A long sunny weekend at Glastonbury may sound like ideal conditions for grooving along to Paul McCartney and Billie Eilish in 2022, but in just three decades from now, a hot June weekend could easily result in an extreme weather warning, the Met Office has said.
In a mock weather forecast for Glastonbury 2050 the Met Office looks at a heatwave scenario bringing day time temperatures of up to 38C on Worthy Farm where campers would also have to endure sweltering night time temperatures which would only drop to a minimum of 26C.
This contrasts with the existing, real highest temperature on record for Glastonbury reaching 31.2C in 2017.
In the video, Met Office forecaster Aiden McGivern begins by saying: “Hello, it’s Wednesday 22 June 2050, and if you’re heading to Glastonbury this weekend the Met Office have issued an extreme heat warning with the ongoing heatwave expected to keep going until Sunday evening.”
In the scenario the forecasters look at what could occur if an area of high pressure over Scandinavia along with low pressure over the Atlantic brought hot air up from south-western Europe.
“With long spells of hot sunshine, temperatures will quickly rise,” Mr McGivern says.
If such a heatwave did occur, the Met Office warned that it would result in fit healthy people being at risk of heat exhaustion. Transport and power distribution would also likely be affected.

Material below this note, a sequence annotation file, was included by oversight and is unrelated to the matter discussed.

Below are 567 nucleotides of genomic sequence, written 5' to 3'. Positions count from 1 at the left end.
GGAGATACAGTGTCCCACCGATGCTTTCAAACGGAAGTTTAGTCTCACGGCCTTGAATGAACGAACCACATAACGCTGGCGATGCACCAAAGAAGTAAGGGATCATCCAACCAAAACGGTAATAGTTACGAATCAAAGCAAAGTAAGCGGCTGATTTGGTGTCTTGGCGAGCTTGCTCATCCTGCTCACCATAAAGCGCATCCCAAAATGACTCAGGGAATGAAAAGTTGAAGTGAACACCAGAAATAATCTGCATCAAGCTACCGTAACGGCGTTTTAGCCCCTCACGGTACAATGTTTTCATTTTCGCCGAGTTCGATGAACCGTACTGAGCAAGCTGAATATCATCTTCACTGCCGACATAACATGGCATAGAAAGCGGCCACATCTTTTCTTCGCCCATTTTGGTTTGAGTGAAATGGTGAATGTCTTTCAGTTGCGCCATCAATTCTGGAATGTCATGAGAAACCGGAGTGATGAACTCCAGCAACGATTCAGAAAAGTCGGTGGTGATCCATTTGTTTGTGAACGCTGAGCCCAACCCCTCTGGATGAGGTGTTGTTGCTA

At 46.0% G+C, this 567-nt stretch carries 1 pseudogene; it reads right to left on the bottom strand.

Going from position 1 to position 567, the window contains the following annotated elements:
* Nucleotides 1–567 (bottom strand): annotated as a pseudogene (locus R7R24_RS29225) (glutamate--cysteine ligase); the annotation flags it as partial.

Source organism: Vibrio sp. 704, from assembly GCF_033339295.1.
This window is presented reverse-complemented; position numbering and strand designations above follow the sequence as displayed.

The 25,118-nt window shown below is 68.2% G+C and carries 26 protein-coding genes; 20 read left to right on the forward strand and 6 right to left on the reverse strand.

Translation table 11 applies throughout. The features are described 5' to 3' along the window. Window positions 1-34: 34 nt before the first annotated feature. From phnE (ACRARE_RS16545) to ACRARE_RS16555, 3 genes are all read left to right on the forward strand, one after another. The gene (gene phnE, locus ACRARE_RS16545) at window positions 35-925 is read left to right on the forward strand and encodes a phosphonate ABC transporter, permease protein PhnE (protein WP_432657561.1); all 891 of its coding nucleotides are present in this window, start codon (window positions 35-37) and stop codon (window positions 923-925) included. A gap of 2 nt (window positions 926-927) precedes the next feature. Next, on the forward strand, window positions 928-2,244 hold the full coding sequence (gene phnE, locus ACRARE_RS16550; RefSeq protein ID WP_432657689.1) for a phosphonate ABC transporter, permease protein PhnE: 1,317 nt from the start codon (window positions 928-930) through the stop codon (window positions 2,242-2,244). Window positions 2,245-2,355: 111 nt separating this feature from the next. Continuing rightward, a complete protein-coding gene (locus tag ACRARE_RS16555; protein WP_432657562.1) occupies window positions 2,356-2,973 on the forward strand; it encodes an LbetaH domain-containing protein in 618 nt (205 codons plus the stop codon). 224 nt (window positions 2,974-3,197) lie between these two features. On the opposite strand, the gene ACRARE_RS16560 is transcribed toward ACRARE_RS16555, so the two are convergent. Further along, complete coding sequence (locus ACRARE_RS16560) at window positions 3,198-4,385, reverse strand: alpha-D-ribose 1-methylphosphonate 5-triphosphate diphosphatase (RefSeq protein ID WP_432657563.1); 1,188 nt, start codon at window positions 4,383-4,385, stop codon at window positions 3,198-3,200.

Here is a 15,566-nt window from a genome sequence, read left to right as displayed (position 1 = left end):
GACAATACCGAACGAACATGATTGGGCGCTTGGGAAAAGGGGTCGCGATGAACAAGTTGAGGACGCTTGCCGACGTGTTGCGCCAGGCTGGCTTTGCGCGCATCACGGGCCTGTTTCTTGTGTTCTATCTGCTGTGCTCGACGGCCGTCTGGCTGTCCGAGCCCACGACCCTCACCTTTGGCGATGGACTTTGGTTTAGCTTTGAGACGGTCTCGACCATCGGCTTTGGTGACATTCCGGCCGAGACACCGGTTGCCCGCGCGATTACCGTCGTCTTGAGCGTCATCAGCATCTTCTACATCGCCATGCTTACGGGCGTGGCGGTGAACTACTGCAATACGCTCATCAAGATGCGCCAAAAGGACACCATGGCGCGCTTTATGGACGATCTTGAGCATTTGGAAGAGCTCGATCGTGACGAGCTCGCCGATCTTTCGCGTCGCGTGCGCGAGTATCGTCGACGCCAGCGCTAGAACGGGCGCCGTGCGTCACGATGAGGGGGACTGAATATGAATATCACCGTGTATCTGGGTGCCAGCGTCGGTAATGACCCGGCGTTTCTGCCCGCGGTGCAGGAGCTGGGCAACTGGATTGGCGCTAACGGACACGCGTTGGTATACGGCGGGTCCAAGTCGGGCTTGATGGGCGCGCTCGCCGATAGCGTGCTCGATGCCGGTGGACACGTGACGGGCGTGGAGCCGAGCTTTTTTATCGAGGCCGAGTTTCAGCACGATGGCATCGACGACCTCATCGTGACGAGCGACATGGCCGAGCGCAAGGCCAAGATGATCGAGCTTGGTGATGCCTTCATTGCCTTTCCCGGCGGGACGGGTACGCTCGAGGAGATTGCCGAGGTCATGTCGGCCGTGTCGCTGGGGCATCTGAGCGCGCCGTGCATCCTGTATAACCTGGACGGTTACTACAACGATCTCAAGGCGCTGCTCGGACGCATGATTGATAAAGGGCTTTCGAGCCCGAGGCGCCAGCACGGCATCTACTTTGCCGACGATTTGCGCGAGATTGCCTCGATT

“Thankfully, this isn’t a real forecast,” Mr McGivern says at the end. “But it is one possible scenario for how a summer heatwave could affect the UK in almost 30 years time.”
He added: “’Possible’, and ‘could’, are both words which express uncertainty, but don’t let that lull you into a false sense of security.
“Much of the uncertainty is because the climate, by 2050, depends partly on how much we reduce global greenhouse emissions in the years to come.
He warned that current emissions trends mean we are not on track to reduce emissions significantly enough to avoid temperature rises which the UN has described as being “catastrophic”.
The climate crisis is exacerbating heatwaves around the world, making them longer lasting and reaching higher temperatures, resulting in greater impacts – from increased heat-related deaths among humans, to exacerbating wildfires, storms, floods and worsening outlooks for agriculture and biodiversity.
The Glastonbury 2050 forecast was based on a high emissions scenario – in which “business as usual” continues to see increases in fossil fuel emissions.
This would see hotter, drier summers, and milder, wetter winters, the Met Office has said.
Explaining why the Met Office occasionally makes these future scenario-based videos, they said in a blog post: “One of the greatest challenges with communicating the risks of climate change is how to show, in a relatable way, how changes in our atmosphere could impact the weather we experience on the Earth’s surface.
“By showing what the weather could look like by 2050 at certain times of year, it helps people relate to how different their experiences might be under a changing climate.